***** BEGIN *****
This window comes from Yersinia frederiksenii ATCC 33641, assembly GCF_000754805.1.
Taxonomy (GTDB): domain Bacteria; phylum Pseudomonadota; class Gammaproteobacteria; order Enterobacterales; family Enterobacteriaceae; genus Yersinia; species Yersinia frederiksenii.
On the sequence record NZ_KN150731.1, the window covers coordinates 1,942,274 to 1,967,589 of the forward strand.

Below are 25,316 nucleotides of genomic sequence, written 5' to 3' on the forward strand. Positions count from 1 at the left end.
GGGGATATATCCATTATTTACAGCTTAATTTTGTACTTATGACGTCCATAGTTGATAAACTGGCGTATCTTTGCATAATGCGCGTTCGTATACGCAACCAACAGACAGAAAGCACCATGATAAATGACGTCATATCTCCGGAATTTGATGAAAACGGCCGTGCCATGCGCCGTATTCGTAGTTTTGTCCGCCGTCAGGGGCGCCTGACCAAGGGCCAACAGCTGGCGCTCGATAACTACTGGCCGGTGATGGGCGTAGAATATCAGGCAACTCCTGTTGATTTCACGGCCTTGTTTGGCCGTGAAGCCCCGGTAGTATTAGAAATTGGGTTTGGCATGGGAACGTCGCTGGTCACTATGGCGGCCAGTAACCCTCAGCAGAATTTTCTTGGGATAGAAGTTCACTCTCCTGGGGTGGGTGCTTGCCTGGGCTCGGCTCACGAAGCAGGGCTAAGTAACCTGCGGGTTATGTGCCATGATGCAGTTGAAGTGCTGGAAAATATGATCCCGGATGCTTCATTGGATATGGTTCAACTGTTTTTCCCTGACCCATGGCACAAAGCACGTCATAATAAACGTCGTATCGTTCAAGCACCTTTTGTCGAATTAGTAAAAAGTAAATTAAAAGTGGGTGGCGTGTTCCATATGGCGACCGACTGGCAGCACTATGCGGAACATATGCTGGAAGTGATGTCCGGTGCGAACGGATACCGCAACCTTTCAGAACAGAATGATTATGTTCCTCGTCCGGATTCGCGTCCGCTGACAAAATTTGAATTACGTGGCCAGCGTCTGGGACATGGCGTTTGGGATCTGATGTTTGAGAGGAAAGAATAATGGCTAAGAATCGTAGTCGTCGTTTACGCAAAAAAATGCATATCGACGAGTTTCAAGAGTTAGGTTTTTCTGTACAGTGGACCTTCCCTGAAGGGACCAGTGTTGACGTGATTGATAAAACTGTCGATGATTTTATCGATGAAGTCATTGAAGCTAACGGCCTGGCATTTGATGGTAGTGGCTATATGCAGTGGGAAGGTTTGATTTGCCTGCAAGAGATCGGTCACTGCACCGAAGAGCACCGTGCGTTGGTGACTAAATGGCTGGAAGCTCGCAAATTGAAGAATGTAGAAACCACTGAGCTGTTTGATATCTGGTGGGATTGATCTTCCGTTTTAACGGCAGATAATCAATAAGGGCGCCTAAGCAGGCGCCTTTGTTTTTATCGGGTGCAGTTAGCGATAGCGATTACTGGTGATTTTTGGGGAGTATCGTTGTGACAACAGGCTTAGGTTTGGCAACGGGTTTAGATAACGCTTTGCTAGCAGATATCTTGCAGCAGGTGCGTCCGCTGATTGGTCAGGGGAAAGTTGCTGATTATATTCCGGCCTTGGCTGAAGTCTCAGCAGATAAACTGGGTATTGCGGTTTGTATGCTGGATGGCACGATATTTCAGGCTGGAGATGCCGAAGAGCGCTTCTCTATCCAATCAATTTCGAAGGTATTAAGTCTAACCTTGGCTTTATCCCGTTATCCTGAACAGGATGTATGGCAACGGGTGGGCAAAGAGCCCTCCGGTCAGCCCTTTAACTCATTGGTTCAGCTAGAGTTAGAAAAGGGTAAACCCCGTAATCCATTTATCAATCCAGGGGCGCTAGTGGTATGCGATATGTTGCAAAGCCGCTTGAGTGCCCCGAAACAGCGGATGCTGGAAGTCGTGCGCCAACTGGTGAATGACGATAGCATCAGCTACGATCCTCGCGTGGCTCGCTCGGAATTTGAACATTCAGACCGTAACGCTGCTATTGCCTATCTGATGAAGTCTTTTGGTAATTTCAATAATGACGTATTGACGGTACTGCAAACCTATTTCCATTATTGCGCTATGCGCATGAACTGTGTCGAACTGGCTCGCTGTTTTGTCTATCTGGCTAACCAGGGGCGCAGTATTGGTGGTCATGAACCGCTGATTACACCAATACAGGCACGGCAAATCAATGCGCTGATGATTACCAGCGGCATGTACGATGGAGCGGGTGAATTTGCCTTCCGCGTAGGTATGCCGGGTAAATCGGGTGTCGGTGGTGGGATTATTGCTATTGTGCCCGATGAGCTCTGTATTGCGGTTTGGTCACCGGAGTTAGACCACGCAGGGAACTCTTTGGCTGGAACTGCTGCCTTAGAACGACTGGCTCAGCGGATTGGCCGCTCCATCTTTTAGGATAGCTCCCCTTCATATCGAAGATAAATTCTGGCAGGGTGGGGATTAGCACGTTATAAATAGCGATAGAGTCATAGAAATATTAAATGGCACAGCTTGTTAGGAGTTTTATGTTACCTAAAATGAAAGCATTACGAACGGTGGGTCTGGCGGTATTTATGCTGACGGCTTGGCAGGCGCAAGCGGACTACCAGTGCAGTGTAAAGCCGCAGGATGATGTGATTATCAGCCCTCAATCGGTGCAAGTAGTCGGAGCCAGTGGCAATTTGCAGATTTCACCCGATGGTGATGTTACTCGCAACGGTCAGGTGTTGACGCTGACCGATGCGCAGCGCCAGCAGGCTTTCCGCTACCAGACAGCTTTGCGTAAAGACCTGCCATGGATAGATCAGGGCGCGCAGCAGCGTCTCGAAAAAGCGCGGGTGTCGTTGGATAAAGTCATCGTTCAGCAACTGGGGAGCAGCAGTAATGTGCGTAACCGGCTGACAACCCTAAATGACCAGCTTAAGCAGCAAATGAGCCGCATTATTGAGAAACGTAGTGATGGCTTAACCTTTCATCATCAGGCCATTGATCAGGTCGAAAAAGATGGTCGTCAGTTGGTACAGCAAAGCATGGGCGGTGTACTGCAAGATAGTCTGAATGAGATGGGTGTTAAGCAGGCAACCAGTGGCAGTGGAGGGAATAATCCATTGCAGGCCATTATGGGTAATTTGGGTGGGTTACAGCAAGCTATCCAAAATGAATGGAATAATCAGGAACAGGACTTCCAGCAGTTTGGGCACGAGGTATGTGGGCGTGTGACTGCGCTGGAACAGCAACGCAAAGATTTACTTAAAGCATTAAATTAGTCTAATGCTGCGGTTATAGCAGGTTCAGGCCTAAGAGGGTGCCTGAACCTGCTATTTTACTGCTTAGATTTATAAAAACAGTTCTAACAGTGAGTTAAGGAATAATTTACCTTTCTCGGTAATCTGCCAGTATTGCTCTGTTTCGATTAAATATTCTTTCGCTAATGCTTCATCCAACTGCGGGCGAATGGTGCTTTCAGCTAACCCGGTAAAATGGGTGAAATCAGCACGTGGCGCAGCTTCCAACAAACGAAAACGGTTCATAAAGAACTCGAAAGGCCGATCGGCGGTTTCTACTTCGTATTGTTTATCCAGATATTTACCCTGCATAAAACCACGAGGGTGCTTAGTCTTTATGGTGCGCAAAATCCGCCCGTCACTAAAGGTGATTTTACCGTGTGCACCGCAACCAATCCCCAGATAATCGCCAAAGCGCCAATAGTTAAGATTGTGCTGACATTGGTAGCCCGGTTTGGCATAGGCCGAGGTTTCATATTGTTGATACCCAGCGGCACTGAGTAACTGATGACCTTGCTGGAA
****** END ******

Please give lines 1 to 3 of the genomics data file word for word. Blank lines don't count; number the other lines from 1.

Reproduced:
This window comes from Yersinia frederiksenii ATCC 33641, assembly GCF_000754805.1.
Taxonomy (GTDB): domain Bacteria; phylum Pseudomonadota; class Gammaproteobacteria; order Enterobacterales; family Enterobacteriaceae; genus Yersinia; species Yersinia frederiksenii.
On the sequence record NZ_KN150731.1, the window covers coordinates 1,942,274 to 1,967,589 of the forward strand.